Following the colossal battle against the Empire's warriors on the Burning Plains, Eragon and his dragon, Saphira, have narrowly escaped with their lives. Still, there is more at hand for the Rider and his dragon, as Eragon finds himself bound by a tangle of promises he may not be able to keep.
First is Eragon's oath to his cousin Roran: to help rescue Roran's beloved, Katrina, from King Galbatorix's clutches. But Eragon owes his loyalty to others, too.
The Varden are in desperate need of his talents and strength - as are the elves and dwarves. When unrest claims the rebels and danger strikes from every corner, Eragon must make choices - choices that take him across the Empire and beyond, choices that may lead to unimagined sacrifice.
Eragon is the greatest hope to rid the land of tyranny. Can this once-simple farm boy unite the rebel forces and defeat the king?
©2008 Christopher Paolini; (P)2008 Listening Library
This one holds your interest all the way through, which is how all of the series has done, I can hardly wait for the next one in this series, I sure hope it doesn't take long to get the next book.
Paolini continues his wonderful storyline. I thoroughly enjoyed this book along with the first two in the series. The narration is wonderful. I highly recommend this to other listeners. Can't wait for his fourth book to come out!
I love this story and have been eagerly reading it from Eragon's release. I enjoyed Brisingr and felt "avenged" in some way with Eragon's accomplishments, but I definitely didn't feel like this book wrapped up the Trilogy. I was disappointed in the ending and expect they must have decided to split this book into two -- I think that's what the afterword said... anyway, good read, but not definitive.
This sounds like the sort of fantasy story I would come up with. Mind you, I have had increasingly less time to really think through my more fantastic ideas and, even though I like trying to delve into writing about politics, I'm not really that good at it.
Brisingr further fleshes out Paolini's world, but in a logical plausible narrative that is careful not to confuse you. It's like the book takes you by the hand and carefully explains the justifications for certain characters' actions.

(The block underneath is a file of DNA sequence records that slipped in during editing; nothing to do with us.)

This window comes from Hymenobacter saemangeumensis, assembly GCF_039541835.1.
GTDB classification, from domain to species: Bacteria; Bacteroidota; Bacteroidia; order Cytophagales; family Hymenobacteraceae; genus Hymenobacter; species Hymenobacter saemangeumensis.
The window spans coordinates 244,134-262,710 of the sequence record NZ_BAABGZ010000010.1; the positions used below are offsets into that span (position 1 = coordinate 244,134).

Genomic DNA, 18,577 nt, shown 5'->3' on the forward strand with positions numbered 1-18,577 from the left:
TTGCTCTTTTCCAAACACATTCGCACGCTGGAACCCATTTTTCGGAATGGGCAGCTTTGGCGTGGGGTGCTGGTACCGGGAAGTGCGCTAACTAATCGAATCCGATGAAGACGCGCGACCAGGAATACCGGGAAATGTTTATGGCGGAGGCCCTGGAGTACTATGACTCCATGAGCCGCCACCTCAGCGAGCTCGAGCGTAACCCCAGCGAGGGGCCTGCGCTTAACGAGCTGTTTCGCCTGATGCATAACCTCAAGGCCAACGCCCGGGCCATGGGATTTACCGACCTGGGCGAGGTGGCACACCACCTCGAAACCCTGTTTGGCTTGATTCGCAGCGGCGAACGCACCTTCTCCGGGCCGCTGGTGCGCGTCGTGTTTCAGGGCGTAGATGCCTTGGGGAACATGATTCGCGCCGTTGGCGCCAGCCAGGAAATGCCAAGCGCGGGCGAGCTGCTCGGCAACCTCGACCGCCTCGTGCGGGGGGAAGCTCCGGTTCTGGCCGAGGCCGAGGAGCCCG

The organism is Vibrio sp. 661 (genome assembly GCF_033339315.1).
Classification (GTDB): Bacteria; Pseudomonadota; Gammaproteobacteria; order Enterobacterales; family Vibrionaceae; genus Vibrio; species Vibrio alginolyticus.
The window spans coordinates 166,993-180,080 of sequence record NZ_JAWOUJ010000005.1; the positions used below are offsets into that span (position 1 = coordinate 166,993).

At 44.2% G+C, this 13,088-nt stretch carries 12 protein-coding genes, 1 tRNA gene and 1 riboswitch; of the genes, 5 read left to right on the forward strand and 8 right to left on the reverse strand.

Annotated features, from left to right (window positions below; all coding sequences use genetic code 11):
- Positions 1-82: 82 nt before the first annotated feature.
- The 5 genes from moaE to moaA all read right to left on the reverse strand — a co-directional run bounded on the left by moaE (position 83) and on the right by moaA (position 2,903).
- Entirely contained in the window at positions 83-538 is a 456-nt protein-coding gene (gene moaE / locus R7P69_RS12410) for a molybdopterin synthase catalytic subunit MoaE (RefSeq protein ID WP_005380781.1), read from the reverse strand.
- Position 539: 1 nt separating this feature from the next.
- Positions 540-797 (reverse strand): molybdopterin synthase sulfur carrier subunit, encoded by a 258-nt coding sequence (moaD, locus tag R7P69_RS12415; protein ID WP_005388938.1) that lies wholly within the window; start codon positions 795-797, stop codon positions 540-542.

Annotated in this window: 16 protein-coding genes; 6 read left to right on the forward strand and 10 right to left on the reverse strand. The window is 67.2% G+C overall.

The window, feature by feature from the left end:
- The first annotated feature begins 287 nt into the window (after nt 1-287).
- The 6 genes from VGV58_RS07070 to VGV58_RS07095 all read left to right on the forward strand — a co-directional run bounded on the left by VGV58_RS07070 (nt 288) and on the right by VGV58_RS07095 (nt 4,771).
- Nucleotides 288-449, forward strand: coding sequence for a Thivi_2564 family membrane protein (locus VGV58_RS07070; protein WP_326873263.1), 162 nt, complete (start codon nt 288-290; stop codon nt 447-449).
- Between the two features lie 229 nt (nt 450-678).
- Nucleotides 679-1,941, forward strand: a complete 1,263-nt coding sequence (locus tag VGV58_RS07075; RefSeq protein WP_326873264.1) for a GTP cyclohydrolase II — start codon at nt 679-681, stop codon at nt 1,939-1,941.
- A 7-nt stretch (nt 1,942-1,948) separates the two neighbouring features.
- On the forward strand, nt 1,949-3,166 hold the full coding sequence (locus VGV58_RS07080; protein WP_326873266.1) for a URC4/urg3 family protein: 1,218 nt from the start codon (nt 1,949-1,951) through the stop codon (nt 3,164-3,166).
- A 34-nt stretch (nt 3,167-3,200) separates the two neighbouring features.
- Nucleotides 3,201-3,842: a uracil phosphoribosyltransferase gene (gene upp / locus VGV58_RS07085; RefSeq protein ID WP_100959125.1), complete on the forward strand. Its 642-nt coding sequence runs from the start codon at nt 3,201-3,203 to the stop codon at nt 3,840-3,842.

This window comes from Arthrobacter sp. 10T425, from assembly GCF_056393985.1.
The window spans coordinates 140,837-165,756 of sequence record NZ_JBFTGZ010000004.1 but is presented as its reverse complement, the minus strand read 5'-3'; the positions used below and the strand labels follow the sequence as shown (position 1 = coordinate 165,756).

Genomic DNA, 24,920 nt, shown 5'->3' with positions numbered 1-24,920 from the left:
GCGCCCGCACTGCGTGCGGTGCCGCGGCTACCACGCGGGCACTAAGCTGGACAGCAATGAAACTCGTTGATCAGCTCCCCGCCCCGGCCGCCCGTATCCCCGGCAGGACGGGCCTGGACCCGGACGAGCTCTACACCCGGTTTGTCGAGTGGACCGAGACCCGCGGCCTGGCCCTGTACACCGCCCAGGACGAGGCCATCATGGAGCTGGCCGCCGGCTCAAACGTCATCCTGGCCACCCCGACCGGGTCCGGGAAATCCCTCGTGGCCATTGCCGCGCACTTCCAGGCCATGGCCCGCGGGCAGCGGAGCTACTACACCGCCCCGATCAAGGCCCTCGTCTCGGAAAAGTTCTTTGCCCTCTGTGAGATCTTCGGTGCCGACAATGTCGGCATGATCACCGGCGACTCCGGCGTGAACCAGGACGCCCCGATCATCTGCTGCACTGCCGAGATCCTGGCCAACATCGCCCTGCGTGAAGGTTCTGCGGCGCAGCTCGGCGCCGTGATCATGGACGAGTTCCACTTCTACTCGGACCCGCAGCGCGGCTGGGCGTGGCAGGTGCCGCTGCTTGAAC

Personally, I like being given mysteries that are logically solvable if you do enough concentrated thinking on your own. Brisingr doesn't bother provide sufficient information to solve such mysteries (how Galbatorix got his power, what happened to all the dragons, what was Brom really up to, etc.) The book simply tells you what happened through some lawful good character. All you are expected to do is remember who killed who, who is still alive, and that no one can kill Eragon. Ho hum.
Ok, I have made it to book 3. I'll be honest, I am only downloading this book to finish this series. I hate stopping in the middle so I'm going to choke down the rest of it just so I know what happens.
In my opinion the writer doesn't allow for the realistic development of the characters skills enough. Am I to believe that at the end of a few months of travel this farm kid can master a sword better than one of the greatest hero's? Then there is the way magic works in this story. If Eragon can summon back an arrow shot into a lake, why not the weapons from his enemies? If he can pull the life force from living things around him, why not land in the center of the enemy's camp in the middle of the night and just suck the life from them? Too many holes in this writers ideas and not well thought out.
Also, Eragon is hands down the most whiny complaining hero I have ever come across in my life. Half the time I want the bad guys to kill him so I can feel vindicated for having to listen to him complain all the time.
All in all I would urge people to pass on this series and try something else. Maybe is I had not read stories like the Wheel of Time series first, I may have liked this a bit more. But now... it can't even hold a candle.
This is one of the best narrated series. I love Gerard Doyle's narration and Christopher Paolini's writing is awesome! I think it's better than the Harry Potter series. I highly recommend you listen to the entire series.
Well it is obvious that this book was written to satisfy the public who wanted another book in the series and make someone a lot of money. I was stunned, no almost angered to have sat through 29 and a half hours of book to find out the whole story was about a sword? You gotta be kidding me. There is no real progression to the story line of our hero, Eragon. This is a filler book until the author decides to wrap up the series. And hopefully, that will be in the next book because I do not intend to waste my money or time on another book in the series like this one.
One could wait for the next book in the series to come out and be up to speed with Eragon in about a chapter or two, because not really that much happens in this book.
I would highly recommend the abridged version IF you must read this one. It's just not worth sitting through 30 hours of unabridged reading.
This is my favorite in the series so far. My twist & turns along with some answers to the unknown. Now I want another one to see where he characters are going. Very enjoyable book.
I was excited to read this book, but it seemed to be overladen with adjectives and redundancy. The romantic parts are fleeting. The mindset of Eragon is still childish. But the story is still interesting. The author has introduced some new aspects in the dragon lore that were interesting. The next book should be promising.
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